Also unlike a traditional restaurant, the ChefXChange concept puts guests in close contact with the chef, allowing them to observe the meal preparation process and perhaps even learn something new. “What is most unique is the magic that happens in your own kitchen and the close relationship that you develop with the Chef, being able to understand where every ingredient, every dish comes from. You don’t get that anywhere in a restaurant.”
Of course, part of the allure of eating out is the knowledge that you’ll return to a clean – or at least not dirtier – kitchen at the end of the meal. No worries, Naim says, the service includes dish duty, too. “Our Chefs are required to leave the kitchen sparkling and clean up all the utensils they used. Most of the time, the Chef quietly disappears before the end of the evening to let the host enjoy the company of their guests.”
Creating The Perfect Dinner Party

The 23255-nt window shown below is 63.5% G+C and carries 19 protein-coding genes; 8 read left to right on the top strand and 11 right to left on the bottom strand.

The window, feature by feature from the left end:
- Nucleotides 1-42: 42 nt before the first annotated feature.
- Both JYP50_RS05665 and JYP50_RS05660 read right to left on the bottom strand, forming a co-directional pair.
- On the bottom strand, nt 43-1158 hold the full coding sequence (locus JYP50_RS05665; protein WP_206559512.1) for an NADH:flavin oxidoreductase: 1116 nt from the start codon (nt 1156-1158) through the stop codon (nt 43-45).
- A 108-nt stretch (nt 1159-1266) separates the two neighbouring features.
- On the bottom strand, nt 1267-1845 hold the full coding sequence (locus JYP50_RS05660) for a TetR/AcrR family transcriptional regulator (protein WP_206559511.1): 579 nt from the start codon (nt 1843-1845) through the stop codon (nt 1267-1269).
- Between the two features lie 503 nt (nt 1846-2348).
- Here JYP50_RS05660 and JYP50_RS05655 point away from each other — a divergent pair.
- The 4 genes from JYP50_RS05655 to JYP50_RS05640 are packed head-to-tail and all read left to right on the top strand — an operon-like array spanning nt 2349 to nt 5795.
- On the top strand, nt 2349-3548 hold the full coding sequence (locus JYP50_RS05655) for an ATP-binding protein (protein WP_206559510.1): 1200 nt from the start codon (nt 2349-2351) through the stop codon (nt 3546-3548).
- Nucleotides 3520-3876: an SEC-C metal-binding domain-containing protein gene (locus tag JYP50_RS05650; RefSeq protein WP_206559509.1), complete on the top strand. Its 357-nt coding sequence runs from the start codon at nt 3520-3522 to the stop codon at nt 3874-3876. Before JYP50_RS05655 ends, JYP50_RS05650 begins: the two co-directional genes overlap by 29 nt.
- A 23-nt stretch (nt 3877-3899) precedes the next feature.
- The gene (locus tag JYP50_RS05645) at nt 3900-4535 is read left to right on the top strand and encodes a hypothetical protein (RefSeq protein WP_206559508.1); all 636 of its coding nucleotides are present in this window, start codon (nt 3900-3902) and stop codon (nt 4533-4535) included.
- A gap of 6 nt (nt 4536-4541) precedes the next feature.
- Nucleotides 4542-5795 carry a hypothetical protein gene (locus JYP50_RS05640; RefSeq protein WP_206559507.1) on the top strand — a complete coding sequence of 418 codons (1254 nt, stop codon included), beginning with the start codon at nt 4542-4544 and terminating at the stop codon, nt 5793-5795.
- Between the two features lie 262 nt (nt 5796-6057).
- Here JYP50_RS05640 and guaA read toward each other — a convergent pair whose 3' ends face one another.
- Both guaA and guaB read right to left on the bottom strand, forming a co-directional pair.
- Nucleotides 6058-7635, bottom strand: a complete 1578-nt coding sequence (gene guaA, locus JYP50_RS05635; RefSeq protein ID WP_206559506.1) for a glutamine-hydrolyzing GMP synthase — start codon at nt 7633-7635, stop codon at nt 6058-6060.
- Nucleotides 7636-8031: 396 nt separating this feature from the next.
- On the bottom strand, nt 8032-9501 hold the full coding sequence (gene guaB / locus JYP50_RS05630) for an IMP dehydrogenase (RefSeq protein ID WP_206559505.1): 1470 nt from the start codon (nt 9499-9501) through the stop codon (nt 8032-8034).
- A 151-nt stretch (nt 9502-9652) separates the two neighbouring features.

Hosting, in fact, is something Naim knows quite well – he says he’s always wanted to be a chef, but is more of a foodie for now. “I do love to cook and host people at home, and always find an excuse to do so. Hopefully one day I will be able to take 6 months off to attend a cooking school and perfect that art.”
That might be a while. Currently represented in 20 cities worldwide – most notably London, Dubai and Washington DC – with more added to the roster regularly, Naim and Washington have big plans for the future of ChefXChange, including a premium “Black” concept that they’re keeping under wraps for now.